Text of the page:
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Title: Avoiding hunger or attaining fullness? Implicit goals of satiety guide portion selection and food intake patterns
Authors: Cheon, Bobby Kyungbeom
Sim, A. Y.
Lee, L.
Forde, C. G.
Keywords: Social sciences::Psychology
Issue Date: 2019
Source: Cheon, B. K., Sim, A. Y., Lee, L., & Forde, C. G. (2019). Avoiding hunger or attaining fullness? Implicit goals of satiety guide portion selection and food intake patterns. Appetite, 138, 10-16. doi:10.1016/j.appet.2019.03.003
Journal: Appetite
Abstract: Although implicit theories have been studied in the context of personal traits, there has been limited investigation of their role in physiological domains such as appetite. Subjective feelings and affective states can function as goals and desired end states that individuals regulate their behaviors to attain. Likewise, different conceptualizations people maintain for the subjective experience of satiety (i.e., terminating hunger or attaining fullness) may also predict individual variations in eating behavior. We examined whether portion selection and food intake were guided by such implicit goals pertaining to the nature of satiety. Across 3 studies, we observed that individuals report distinct subjective requirements (degrees of fullness) to attain different states of satiety (stop hunger, feel comfortably full, feel completely full), suggesting that these states reflect independent goals or outcomes. Importantly, personal requirements to feel completely full (compared to stop hunger or feel comfortably full) were observed to be the strongest predictor of portion sizes selected in Study 1 (B = 1.17, p < .001) and Study 2 (B = 4.26, p = .004), and the quantity of energy consumed from a meal in Study 2 (B = 3.07, p = .01). Yet, experimentally activating a situational goal to stop hunger (vs. feel full) produced the selection of smaller portion sizes, F(1, 41) = 5.64, p = .02, and personal requirements to stop hunger to become the dominant predictor of portion selection patterns in Study 3 (B = 0.43, p = .005). These findings reveal that eating behaviors of modern consumers may be guided by a predominant goal to attain the subjective experience of complete fullness, although this implicit goal may be malleable to situational demands.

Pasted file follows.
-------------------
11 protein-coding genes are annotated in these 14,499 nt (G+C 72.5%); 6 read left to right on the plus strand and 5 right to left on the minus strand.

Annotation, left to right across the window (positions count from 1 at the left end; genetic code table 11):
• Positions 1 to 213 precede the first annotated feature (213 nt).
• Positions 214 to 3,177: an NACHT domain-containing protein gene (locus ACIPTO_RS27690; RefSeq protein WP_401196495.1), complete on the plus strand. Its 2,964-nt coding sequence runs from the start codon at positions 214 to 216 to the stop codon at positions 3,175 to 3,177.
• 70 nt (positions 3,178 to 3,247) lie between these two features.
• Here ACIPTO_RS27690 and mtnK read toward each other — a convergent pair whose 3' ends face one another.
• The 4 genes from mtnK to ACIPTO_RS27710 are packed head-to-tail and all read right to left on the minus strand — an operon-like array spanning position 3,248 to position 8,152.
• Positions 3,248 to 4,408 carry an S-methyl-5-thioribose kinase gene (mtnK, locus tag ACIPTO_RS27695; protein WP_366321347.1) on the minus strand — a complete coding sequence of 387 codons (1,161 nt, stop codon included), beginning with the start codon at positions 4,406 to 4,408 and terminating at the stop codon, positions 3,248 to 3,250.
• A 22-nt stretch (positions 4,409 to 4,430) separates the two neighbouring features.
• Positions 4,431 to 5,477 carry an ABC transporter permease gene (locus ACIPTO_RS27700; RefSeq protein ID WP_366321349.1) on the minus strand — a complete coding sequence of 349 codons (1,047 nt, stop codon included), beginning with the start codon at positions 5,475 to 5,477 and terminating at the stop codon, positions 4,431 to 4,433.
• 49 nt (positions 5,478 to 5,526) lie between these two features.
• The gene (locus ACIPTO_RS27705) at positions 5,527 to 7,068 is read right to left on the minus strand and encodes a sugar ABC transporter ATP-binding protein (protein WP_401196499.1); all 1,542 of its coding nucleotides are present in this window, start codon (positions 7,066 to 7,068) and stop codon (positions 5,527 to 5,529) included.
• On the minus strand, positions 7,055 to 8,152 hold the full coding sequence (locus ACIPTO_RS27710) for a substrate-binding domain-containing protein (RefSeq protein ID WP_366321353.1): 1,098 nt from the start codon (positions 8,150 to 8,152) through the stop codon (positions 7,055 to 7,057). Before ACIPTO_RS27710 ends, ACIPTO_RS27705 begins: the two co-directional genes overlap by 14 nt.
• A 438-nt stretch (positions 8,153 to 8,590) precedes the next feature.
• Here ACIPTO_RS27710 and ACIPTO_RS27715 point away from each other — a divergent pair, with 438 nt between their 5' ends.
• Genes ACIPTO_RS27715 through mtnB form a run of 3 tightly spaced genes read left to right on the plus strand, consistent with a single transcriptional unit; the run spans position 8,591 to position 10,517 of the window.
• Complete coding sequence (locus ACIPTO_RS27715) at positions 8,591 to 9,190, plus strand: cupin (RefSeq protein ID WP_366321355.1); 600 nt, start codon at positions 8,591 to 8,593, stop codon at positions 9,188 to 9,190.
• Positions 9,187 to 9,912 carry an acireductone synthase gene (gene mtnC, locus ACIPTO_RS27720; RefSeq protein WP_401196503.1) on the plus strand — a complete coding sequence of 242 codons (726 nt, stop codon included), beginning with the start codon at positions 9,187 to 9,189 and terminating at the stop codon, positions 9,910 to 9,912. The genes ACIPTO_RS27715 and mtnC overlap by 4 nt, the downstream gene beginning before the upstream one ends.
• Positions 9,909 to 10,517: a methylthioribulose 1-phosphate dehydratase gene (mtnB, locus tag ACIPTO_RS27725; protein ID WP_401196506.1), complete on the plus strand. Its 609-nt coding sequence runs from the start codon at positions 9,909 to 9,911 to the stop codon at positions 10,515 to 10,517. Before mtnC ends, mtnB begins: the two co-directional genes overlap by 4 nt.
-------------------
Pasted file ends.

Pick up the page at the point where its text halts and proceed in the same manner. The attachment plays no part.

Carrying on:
ISSN: 0195-6663
DOI: 10.1016/j.appet.2019.03.003
Schools: School of Social Sciences 
Organisations: Singapore Institute for Clinical Sciences, A*STAR
Rights: © 2019 Elsevier Ltd. All rights reserved. This paper was published in Appetite and is made available with permission of Elsevier Ltd.
Fulltext Permission: open
Fulltext Availability: With Fulltext
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